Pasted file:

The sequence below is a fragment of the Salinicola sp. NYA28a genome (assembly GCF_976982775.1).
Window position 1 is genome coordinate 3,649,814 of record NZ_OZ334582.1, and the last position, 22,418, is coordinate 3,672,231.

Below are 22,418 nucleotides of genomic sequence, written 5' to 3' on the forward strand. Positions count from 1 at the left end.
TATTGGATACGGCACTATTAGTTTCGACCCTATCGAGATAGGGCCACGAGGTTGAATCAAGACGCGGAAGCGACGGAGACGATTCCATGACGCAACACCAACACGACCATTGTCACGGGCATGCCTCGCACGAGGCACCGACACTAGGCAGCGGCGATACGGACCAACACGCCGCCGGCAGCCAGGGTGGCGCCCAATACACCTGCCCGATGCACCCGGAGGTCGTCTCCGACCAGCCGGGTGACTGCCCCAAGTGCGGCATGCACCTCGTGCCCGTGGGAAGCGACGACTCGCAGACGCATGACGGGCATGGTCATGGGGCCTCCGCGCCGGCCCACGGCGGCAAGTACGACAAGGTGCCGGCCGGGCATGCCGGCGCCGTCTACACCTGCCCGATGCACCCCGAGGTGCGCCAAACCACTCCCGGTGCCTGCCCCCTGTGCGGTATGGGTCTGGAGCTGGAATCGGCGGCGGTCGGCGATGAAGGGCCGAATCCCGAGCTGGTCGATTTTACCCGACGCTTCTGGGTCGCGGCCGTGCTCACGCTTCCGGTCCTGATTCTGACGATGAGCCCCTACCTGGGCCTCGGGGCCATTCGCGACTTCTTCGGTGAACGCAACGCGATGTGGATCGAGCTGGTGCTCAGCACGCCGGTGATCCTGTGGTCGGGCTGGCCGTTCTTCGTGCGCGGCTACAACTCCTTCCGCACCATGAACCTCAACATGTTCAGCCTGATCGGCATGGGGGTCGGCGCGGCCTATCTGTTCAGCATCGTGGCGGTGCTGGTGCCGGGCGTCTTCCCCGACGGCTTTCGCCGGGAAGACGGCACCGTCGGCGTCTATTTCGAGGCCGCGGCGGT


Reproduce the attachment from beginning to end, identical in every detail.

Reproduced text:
The sequence below is a fragment of the Salinicola sp. NYA28a genome (assembly GCF_976982775.1).
Window position 1 is genome coordinate 3,649,814 of record NZ_OZ334582.1, and the last position, 22,418, is coordinate 3,672,231.

Below are 22,418 nucleotides of genomic sequence, written 5' to 3' on the forward strand. Positions count from 1 at the left end.
TATTGGATACGGCACTATTAGTTTCGACCCTATCGAGATAGGGCCACGAGGTTGAATCAAGACGCGGAAGCGACGGAGACGATTCCATGACGCAACACCAACACGACCATTGTCACGGGCATGCCTCGCACGAGGCACCGACACTAGGCAGCGGCGATACGGACCAACACGCCGCCGGCAGCCAGGGTGGCGCCCAATACACCTGCCCGATGCACCCGGAGGTCGTCTCCGACCAGCCGGGTGACTGCCCCAAGTGCGGCATGCACCTCGTGCCCGTGGGAAGCGACGACTCGCAGACGCATGACGGGCATGGTCATGGGGCCTCCGCGCCGGCCCACGGCGGCAAGTACGACAAGGTGCCGGCCGGGCATGCCGGCGCCGTCTACACCTGCCCGATGCACCCCGAGGTGCGCCAAACCACTCCCGGTGCCTGCCCCCTGTGCGGTATGGGTCTGGAGCTGGAATCGGCGGCGGTCGGCGATGAAGGGCCGAATCCCGAGCTGGTCGATTTTACCCGACGCTTCTGGGTCGCGGCCGTGCTCACGCTTCCGGTCCTGATTCTGACGATGAGCCCCTACCTGGGCCTCGGGGCCATTCGCGACTTCTTCGGTGAACGCAACGCGATGTGGATCGAGCTGGTGCTCAGCACGCCGGTGATCCTGTGGTCGGGCTGGCCGTTCTTCGTGCGCGGCTACAACTCCTTCCGCACCATGAACCTCAACATGTTCAGCCTGATCGGCATGGGGGTCGGCGCGGCCTATCTGTTCAGCATCGTGGCGGTGCTGGTGCCGGGCGTCTTCCCCGACGGCTTTCGCCGGGAAGACGGCACCGTCGGCGTCTATTTCGAGGCCGCGGCGGT